The FDA approved a reformulated version of Zogenix's ($ZGNX) painkilling Zohydro ER designed to be abuse resistant, marking another step in the battle against opioid abuse and another chapter in a long-running battle over the controversial and potentially addictive medication, in which some have gone as far as to call for FDA Commissioner Margaret Hamburg's resignation over the 2013 approval of the conventional formulation.
However, more data are needed for the medication to receive an abuse-deterring label, something few drugs have, with the exception of Purdue Pharma's competing painkiller Hysingla. It launched last week and has the advantage of labeling that already sports its abuse-deterrent features.
The newly approved version of the Zohydro ER extended-release opioid agonist uses Zogenix's BeadTek formulation designed to make it harder to abuse the medication by crushing and snorting it. "BeadTek incorporates well-known pharmaceutical excipients that immediately form a viscous gel when crushed and dissolved in liquids or solvents," Zogenix said in the approval release.
The company aims to transition to the new formulation in the second quarter of this year and submit data for an amended label with abuse-deterrent claims in the second half of the year, according to the release.
The long-awaited announcement sent Zogenix stock up almost 9% over the weekend, but it is still a penny stock. The approximately $1.40 share price reflects the small cap's unprofitably meager revenues of $8.8 million and dearth of other approved products besides Zohydro ER.
In its Q3 2014 SEC filing, the company said it ended the quarter with $7.9 million in deferred revenue from the medication. The company sells Zohydro to wholesalers and defers booking revenue until the customers' right of return expires or the drug is prescribed to patients.
"The new formulation has identical hydrocodone-release characteristics compared to the Zohydro product approved today, when it's used as intended, but has been designed to make it difficult to manipulate the purpose of abuse by injection or nasal insufflation or snorting," Zogenix President Stephen Farr told investors during the Q3 earning call, which was held prior to the formulation's recent approval.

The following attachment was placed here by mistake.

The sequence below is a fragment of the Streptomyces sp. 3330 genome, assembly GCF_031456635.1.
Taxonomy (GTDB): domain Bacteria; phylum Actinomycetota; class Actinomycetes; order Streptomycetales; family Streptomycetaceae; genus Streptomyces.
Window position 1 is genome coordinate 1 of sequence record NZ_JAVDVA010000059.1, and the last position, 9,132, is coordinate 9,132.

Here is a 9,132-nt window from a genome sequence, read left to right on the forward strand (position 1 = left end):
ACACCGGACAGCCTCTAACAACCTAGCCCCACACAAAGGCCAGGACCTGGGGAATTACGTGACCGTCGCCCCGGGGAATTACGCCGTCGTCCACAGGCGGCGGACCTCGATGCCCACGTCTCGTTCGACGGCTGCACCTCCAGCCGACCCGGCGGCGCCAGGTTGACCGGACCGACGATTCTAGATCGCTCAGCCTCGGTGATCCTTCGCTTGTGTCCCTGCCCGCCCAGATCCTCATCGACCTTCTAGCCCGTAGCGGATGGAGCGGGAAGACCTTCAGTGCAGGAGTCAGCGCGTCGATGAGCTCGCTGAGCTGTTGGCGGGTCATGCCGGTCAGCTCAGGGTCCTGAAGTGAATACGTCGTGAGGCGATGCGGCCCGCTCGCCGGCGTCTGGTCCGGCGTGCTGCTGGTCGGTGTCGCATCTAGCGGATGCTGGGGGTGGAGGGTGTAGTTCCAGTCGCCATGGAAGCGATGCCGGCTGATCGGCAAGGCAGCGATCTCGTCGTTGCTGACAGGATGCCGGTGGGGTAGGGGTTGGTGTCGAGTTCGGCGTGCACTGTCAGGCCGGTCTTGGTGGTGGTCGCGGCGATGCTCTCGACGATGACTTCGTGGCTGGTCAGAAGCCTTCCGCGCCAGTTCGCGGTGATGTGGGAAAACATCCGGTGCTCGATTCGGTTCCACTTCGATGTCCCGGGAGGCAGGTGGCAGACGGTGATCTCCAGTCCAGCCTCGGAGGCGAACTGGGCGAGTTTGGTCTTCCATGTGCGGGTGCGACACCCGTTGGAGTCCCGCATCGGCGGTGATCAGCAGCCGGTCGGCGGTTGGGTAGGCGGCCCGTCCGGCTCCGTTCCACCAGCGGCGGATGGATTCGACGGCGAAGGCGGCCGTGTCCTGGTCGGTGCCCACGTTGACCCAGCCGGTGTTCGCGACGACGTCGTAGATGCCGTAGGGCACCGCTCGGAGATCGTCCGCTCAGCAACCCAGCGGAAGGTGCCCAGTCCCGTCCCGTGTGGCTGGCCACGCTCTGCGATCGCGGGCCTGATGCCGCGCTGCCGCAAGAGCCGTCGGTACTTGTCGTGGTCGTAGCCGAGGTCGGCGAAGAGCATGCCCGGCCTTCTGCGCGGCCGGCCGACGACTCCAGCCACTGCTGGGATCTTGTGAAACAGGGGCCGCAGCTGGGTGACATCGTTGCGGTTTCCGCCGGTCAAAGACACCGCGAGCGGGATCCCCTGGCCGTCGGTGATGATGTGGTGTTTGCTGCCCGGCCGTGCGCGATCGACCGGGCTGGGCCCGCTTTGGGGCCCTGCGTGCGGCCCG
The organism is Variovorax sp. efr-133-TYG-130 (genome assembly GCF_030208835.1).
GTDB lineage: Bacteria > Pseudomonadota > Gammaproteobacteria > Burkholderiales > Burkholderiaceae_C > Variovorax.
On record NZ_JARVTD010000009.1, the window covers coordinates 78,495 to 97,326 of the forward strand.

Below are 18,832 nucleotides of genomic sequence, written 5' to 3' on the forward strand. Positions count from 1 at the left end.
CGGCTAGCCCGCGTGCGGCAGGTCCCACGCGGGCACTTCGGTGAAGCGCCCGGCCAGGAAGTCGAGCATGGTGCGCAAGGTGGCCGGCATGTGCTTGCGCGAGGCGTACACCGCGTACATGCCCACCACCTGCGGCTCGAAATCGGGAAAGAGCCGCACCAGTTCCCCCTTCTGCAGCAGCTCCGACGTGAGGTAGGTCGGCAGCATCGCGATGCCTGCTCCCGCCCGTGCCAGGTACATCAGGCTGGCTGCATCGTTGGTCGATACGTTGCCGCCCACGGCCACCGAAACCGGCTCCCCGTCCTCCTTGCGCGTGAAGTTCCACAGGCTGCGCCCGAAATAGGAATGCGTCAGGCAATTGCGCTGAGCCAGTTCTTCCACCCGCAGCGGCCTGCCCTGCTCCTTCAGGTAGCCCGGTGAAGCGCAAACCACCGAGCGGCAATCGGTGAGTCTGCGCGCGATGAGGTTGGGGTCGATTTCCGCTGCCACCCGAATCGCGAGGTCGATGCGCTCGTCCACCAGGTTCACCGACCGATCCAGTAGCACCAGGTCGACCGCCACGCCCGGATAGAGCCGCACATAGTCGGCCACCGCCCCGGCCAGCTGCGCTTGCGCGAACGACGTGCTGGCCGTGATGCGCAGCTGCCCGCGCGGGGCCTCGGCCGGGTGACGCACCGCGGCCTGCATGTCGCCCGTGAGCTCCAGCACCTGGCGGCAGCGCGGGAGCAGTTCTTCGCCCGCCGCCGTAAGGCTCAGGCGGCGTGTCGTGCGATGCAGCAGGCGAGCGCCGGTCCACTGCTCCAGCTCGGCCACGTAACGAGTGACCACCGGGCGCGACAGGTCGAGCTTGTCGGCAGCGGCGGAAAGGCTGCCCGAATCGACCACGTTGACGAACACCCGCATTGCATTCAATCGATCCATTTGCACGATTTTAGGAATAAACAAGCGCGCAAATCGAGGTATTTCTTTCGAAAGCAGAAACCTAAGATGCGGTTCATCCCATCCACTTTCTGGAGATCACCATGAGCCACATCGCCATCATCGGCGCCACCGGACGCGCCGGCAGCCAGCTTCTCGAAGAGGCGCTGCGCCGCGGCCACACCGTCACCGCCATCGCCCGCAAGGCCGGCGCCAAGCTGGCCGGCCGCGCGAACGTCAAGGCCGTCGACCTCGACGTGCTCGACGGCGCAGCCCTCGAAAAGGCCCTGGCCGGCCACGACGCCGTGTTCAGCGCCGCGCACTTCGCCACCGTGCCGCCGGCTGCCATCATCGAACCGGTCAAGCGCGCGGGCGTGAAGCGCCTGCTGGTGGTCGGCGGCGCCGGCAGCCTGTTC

But more efforts to make the drug abuse resistant are still ongoing under a partnership struck with a Canadian drug formulation and development company in 2013. "We are continuing to make great progress in the development of an abuse-deterrent tablet formulation of extended-release hydrocodone under our collaboration with Altus Formulation," Farr said. "As we previously communicated, a new drug application submission is being targeted for the first half of 2016, which will reference the approved Zohydro NDA with respect to previous findings of safety and efficacy."
Pharmacy benefit manager Express Scripts dropped Zohydro from its formulary as of the beginning of the year, but Zogenix CEO Roger Hawley said during the Q3 conference call that "we do hope to revisit that once we have (an) abuse-deterrent formulation of Zohydro," so keep an eye on that issue now that the approval has occurred.
Zohydro ER has been the subject of intense controversy that is not in proportion to the drug's moderate sales but reflects the scale of the prescription drug abuse epidemic. Zogenix responded with an aggressive PR campaign in defense of the medication and now hopes the new formulation will quiet the critics.
- read the release